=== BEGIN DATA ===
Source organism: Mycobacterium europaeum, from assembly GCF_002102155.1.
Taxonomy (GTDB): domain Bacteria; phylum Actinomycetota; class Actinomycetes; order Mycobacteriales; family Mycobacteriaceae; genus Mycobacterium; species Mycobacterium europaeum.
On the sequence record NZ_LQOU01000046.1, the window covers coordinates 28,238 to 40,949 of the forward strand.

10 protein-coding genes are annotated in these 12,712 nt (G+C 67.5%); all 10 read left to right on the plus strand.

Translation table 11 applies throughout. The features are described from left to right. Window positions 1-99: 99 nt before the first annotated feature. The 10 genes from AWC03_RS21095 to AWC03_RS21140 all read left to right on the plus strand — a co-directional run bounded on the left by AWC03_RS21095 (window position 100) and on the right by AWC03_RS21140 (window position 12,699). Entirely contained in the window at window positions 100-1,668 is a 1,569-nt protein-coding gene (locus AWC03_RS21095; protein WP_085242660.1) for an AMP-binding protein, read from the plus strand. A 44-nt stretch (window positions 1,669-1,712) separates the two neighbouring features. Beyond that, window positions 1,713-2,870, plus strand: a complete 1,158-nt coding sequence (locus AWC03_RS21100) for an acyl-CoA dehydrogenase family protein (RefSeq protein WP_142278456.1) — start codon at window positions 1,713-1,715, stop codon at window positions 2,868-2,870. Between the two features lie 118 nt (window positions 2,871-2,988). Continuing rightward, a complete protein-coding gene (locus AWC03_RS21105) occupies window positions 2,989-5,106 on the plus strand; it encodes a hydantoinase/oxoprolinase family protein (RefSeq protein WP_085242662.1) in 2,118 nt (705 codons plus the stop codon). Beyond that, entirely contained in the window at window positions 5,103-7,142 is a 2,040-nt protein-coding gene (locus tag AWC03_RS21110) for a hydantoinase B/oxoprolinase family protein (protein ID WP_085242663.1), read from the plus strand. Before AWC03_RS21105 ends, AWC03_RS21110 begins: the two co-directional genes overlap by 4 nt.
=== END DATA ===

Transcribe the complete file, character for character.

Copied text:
Source organism: Mycobacterium europaeum, from assembly GCF_002102155.1.
Taxonomy (GTDB): domain Bacteria; phylum Actinomycetota; class Actinomycetes; order Mycobacteriales; family Mycobacteriaceae; genus Mycobacterium; species Mycobacterium europaeum.
On the sequence record NZ_LQOU01000046.1, the window covers coordinates 28,238 to 40,949 of the forward strand.

10 protein-coding genes are annotated in these 12,712 nt (G+C 67.5%); all 10 read left to right on the plus strand.

Translation table 11 applies throughout. The features are described from left to right. Window positions 1-99: 99 nt before the first annotated feature. The 10 genes from AWC03_RS21095 to AWC03_RS21140 all read left to right on the plus strand — a co-directional run bounded on the left by AWC03_RS21095 (window position 100) and on the right by AWC03_RS21140 (window position 12,699). Entirely contained in the window at window positions 100-1,668 is a 1,569-nt protein-coding gene (locus AWC03_RS21095; protein WP_085242660.1) for an AMP-binding protein, read from the plus strand. A 44-nt stretch (window positions 1,669-1,712) separates the two neighbouring features. Beyond that, window positions 1,713-2,870, plus strand: a complete 1,158-nt coding sequence (locus AWC03_RS21100) for an acyl-CoA dehydrogenase family protein (RefSeq protein WP_142278456.1) — start codon at window positions 1,713-1,715, stop codon at window positions 2,868-2,870. Between the two features lie 118 nt (window positions 2,871-2,988). Continuing rightward, a complete protein-coding gene (locus AWC03_RS21105) occupies window positions 2,989-5,106 on the plus strand; it encodes a hydantoinase/oxoprolinase family protein (RefSeq protein WP_085242662.1) in 2,118 nt (705 codons plus the stop codon). Beyond that, entirely contained in the window at window positions 5,103-7,142 is a 2,040-nt protein-coding gene (locus tag AWC03_RS21110) for a hydantoinase B/oxoprolinase family protein (protein ID WP_085242663.1), read from the plus strand. Before AWC03_RS21105 ends, AWC03_RS21110 begins: the two co-directional genes overlap by 4 nt.